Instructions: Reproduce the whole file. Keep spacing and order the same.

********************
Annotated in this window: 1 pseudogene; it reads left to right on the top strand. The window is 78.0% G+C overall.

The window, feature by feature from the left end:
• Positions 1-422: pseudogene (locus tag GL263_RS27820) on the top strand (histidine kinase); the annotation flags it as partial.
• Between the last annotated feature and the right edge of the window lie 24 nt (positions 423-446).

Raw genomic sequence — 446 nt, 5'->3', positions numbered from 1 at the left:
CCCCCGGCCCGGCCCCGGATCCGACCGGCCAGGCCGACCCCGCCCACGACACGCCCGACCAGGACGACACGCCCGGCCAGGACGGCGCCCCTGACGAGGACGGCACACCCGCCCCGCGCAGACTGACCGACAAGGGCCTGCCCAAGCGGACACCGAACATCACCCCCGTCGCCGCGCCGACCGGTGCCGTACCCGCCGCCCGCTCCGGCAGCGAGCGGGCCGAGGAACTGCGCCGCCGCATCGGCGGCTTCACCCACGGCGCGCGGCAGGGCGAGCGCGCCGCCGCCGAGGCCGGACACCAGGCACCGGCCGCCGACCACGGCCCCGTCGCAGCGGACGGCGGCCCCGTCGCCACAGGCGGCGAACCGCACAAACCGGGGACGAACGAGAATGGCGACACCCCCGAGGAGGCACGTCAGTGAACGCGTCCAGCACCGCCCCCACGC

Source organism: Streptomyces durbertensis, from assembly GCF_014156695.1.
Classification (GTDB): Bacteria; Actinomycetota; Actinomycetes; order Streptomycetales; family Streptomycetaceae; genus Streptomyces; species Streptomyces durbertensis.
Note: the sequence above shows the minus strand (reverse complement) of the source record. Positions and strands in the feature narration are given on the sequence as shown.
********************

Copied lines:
Annotated in this window: 1 pseudogene; it reads left to right on the top strand. The window is 78.0% G+C overall.

The window, feature by feature from the left end:
• Positions 1-422: pseudogene (locus tag GL263_RS27820) on the top strand (histidine kinase); the annotation flags it as partial.
• Between the last annotated feature and the right edge of the window lie 24 nt (positions 423-446).

Raw genomic sequence — 446 nt, 5'->3', positions numbered from 1 at the left:
CCCCCGGCCCGGCCCCGGATCCGACCGGCCAGGCCGACCCCGCCCACGACACGCCCGACCAGGACGACACGCCCGGCCAGGACGGCGCCCCTGACGAGGACGGCACACCCGCCCCGCGCAGACTGACCGACAAGGGCCTGCCCAAGCGGACACCGAACATCACCCCCGTCGCCGCGCCGACCGGTGCCGTACCCGCCGCCCGCTCCGGCAGCGAGCGGGCCGAGGAACTGCGCCGCCGCATCGGCGGCTTCACCCACGGCGCGCGGCAGGGCGAGCGCGCCGCCGCCGAGGCCGGACACCAGGCACCGGCCGCCGACCACGGCCCCGTCGCAGCGGACGGCGGCCCCGTCGCCACAGGCGGCGAACCGCACAAACCGGGGACGAACGAGAATGGCGACACCCCCGAGGAGGCACGTCAGTGAACGCGTCCAGCACCGCCCCCACGC

Source organism: Streptomyces durbertensis, from assembly GCF_014156695.1.
Classification (GTDB): Bacteria; Actinomycetota; Actinomycetes; order Streptomycetales; family Streptomycetaceae; genus Streptomyces; species Streptomyces durbertensis.
Note: the sequence above shows the minus strand (reverse complement) of the source record. Positions and strands in the feature narration are given on the sequence as shown.